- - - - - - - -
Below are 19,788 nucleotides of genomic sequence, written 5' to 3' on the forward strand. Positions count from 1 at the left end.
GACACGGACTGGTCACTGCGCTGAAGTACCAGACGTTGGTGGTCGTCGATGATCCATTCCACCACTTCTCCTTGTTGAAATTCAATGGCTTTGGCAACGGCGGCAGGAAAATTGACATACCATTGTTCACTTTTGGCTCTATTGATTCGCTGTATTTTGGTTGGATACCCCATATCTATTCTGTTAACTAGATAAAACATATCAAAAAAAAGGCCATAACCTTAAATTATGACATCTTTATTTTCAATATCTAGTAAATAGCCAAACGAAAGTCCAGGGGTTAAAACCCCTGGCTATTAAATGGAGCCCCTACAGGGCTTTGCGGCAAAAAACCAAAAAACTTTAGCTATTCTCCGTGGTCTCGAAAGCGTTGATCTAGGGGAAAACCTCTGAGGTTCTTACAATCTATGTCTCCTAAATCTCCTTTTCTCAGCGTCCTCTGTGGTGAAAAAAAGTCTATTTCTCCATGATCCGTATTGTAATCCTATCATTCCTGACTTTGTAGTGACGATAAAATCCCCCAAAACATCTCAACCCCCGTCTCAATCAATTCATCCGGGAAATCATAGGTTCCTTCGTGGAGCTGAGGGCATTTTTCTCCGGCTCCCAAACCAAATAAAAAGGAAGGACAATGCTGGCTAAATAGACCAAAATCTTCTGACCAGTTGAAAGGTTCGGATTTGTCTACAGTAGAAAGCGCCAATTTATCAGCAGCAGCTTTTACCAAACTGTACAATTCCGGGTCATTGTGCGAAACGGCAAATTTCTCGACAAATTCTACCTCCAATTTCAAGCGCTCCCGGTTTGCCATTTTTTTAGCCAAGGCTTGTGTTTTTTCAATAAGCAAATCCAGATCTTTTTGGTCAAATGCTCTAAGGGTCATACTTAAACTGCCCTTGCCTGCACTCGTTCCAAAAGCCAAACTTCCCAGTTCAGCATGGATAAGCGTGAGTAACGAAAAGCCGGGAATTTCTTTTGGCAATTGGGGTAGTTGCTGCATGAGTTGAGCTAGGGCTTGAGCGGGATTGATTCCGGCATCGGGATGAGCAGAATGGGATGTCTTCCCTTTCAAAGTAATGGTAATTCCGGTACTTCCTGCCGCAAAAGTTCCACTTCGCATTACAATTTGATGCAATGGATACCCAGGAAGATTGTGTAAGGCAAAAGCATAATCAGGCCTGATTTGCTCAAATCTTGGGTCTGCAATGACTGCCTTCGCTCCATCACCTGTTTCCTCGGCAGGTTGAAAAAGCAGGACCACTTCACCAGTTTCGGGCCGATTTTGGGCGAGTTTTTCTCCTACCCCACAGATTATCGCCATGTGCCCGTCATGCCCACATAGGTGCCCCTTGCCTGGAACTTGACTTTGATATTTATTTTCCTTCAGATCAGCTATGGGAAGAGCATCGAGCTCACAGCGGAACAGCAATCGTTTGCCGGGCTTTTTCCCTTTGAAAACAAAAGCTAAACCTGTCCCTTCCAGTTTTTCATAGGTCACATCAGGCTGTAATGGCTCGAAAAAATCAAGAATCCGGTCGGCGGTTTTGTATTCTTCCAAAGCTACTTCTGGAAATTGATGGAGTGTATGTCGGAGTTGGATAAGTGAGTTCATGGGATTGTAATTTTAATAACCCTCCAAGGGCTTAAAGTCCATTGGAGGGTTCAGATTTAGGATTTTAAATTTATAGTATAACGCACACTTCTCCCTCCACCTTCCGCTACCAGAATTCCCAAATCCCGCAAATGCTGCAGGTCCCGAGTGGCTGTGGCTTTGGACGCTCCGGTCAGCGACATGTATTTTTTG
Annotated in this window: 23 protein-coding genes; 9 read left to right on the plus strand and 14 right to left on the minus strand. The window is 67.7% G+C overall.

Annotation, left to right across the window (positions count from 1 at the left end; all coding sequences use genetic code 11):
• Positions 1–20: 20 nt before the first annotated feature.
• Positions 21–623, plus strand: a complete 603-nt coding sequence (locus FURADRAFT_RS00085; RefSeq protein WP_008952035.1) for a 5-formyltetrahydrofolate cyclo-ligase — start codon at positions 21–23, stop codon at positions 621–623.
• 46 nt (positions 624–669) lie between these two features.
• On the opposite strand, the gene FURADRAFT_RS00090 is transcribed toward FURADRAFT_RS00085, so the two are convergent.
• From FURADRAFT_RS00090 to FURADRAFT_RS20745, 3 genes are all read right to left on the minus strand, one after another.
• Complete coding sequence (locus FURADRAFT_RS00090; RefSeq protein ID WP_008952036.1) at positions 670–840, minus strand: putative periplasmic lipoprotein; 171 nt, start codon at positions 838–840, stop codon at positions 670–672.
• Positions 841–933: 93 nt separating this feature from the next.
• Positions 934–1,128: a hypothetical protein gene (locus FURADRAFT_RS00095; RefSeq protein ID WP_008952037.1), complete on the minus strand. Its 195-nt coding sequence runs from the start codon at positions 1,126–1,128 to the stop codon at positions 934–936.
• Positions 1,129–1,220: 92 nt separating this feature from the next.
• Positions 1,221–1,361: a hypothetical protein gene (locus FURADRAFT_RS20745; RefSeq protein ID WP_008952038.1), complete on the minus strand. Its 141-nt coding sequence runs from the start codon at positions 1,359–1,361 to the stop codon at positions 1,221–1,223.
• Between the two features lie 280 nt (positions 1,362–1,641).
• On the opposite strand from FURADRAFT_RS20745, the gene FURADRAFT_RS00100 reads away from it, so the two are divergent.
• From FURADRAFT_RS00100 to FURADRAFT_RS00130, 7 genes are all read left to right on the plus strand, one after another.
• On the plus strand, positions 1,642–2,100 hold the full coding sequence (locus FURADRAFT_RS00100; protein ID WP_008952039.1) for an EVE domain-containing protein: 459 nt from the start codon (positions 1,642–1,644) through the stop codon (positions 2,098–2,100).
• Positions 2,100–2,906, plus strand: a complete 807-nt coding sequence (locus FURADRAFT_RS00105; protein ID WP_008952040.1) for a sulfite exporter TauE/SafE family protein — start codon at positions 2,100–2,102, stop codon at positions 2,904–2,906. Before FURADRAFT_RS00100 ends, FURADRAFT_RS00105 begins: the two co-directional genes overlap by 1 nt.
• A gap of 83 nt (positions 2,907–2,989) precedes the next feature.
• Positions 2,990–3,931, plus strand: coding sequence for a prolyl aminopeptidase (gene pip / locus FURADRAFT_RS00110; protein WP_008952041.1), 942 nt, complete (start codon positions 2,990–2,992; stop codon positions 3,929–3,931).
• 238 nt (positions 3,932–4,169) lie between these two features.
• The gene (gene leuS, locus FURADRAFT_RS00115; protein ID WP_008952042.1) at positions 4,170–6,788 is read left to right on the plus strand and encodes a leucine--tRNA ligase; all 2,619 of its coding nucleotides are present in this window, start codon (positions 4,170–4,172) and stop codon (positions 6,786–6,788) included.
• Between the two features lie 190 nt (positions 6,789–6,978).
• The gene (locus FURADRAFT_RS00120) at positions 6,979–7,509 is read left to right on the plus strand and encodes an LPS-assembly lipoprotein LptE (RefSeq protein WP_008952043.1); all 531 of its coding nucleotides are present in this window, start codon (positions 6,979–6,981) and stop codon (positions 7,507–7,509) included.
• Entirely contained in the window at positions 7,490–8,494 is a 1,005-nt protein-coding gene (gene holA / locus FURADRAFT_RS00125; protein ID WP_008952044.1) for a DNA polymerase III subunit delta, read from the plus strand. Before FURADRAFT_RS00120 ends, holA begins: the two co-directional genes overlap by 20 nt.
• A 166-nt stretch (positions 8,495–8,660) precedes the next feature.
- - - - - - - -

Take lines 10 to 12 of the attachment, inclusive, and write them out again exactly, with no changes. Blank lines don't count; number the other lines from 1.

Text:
• Complete coding sequence (locus FURADRAFT_RS00090; RefSeq protein ID WP_008952036.1) at positions 670–840, minus strand: putative periplasmic lipoprotein; 171 nt, start codon at positions 838–840, stop codon at positions 670–672.
• Positions 841–933: 93 nt separating this feature from the next.
• Positions 934–1,128: a hypothetical protein gene (locus FURADRAFT_RS00095; RefSeq protein ID WP_008952037.1), complete on the minus strand. Its 195-nt coding sequence runs from the start codon at positions 1,126–1,128 to the stop codon at positions 934–936.